GM and Chinese Partner SAIC Will Co-Develop Small-Car Engines, Transmissions

Automobile Staff
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With burgeoning, emerging markets clamoring for small cars, General Motors has decided to stay ahead of the curve in developing efficient powertrains. To ease the financial strain of development, GM has increased its partnership with Chinese automaker SAIC Automotive to develop small-displacement engines, as well as transmissions, for upcoming application in small cars.

GM and SAIC, currently in their 13th year of partnership, will collaborate on small-displacement engines and transmissions for developing, as well as developed, markets. The turbocharged, direct-injection engines will range in displacement from 1.0 liter to 1.5 liters, and will be mated to dual-clutch transmissions. The powertrain will be front-wheel drive, which GM claims will offer a 10-percent improvement in fuel economy, and a 20-percent improvement in carbon dioxide emissions.

The powertrain will be developed in the U.S. and Asia, and will eventually be marketed in vehicles sold around the world.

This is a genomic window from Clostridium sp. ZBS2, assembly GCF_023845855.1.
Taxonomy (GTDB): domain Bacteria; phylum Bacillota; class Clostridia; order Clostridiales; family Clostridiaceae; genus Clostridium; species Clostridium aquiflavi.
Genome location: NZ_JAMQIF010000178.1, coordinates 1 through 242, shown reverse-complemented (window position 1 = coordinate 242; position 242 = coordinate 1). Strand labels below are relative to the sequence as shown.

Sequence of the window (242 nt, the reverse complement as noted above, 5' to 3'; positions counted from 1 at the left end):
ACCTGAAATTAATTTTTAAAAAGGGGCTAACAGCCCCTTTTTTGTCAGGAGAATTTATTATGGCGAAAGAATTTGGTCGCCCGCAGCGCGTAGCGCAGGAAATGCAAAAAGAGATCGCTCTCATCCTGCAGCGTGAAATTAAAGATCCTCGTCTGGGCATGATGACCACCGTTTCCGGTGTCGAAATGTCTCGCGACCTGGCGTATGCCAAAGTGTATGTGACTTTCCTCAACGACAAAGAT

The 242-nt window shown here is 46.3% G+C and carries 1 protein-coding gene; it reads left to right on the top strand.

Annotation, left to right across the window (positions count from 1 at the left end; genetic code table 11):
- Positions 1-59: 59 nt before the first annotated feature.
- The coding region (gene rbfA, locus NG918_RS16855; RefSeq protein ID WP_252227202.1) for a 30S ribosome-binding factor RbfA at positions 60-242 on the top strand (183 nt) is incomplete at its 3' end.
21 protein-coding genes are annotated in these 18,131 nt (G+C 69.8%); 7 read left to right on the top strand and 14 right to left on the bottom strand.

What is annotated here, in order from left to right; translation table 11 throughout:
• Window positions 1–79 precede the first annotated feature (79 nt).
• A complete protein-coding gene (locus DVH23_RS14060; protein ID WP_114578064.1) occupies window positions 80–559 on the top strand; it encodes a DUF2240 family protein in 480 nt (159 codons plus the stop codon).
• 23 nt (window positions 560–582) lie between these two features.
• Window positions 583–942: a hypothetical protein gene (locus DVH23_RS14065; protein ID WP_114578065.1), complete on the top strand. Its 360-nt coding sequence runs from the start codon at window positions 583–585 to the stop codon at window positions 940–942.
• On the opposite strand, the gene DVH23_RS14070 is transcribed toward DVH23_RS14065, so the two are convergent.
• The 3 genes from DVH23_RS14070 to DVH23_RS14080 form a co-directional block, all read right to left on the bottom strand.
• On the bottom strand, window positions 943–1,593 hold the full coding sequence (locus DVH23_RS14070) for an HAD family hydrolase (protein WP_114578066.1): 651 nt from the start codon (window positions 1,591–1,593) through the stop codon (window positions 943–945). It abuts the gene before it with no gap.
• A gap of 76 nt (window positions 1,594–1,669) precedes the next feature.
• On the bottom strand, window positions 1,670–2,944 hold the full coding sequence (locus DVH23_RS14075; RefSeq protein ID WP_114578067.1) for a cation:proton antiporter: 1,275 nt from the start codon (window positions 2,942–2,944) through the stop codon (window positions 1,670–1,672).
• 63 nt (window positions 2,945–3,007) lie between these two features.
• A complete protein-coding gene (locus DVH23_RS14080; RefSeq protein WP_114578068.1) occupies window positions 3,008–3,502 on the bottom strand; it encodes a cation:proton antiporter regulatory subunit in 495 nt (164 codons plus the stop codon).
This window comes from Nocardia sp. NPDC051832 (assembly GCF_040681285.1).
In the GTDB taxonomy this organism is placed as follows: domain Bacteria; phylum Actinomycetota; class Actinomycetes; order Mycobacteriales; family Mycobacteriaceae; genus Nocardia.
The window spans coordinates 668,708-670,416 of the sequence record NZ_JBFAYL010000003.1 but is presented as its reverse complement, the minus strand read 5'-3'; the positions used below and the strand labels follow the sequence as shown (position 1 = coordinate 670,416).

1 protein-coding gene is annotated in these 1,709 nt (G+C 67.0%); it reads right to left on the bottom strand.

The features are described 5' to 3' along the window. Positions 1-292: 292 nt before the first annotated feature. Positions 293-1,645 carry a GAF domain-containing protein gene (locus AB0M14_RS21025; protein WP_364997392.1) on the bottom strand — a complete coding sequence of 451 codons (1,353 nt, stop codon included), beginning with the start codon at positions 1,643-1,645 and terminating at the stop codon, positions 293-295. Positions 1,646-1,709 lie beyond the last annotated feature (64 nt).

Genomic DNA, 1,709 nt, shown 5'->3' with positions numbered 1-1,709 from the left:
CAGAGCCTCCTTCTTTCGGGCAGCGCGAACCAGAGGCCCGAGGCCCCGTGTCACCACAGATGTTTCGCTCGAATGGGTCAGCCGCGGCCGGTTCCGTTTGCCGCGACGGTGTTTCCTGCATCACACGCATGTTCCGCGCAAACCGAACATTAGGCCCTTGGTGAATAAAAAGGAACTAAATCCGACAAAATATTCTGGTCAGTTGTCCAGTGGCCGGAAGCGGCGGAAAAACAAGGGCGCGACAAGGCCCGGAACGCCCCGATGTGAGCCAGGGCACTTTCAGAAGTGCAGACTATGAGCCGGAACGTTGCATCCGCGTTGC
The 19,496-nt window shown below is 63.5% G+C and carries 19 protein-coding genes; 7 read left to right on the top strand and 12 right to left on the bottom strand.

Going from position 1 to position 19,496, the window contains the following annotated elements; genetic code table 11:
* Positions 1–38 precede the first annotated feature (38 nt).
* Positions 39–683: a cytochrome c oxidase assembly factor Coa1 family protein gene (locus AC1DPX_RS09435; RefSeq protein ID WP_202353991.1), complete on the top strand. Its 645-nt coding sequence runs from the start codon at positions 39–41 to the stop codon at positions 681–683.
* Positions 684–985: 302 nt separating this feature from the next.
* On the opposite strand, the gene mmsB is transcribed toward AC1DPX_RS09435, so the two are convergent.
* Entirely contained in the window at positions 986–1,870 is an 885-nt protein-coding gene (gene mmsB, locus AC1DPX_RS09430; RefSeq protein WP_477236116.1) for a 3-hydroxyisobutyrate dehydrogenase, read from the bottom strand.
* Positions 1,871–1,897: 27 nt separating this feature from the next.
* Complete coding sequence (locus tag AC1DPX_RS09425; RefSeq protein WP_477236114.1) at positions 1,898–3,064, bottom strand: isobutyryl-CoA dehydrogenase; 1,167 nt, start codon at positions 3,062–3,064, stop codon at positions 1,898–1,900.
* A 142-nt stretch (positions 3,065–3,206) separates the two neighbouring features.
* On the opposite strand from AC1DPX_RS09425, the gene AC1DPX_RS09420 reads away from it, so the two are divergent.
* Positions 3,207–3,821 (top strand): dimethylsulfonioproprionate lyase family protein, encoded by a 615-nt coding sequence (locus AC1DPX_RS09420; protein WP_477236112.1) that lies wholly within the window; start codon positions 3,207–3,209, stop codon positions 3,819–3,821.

"We're looking to leverage our resources," GM spokesperson Sharon Basel said. "There's a need for the technology in both [the Chinese and American] markets."

Basel hinted that the technology will come to market sooner, rather than later, closer to two years' time, rather than a decade. While co-development will occur in both the U.S. and in China, Basel stressed that "it's not mainly about the Chinese market."

The co-development partnership may also signal a closer working relationship between the two automakers, according to Automotive News. When GM eventually launches an initial public offering, it will allow China to take stake in the General. SAIC, however, remains mum.

"We cannot comment on whether we will participate in GM's IPO before we study the details of the IPO," SAIC chairman Hu Maoyuan said.

Is the partnership a sign that the two companies are moving closer together? Or, like other engine development partnerships, is the GM-SAIC project an exercise in saving costs? Let us know what you think in the comments section.

Source: General Motors, Automotive News (Subscription required)

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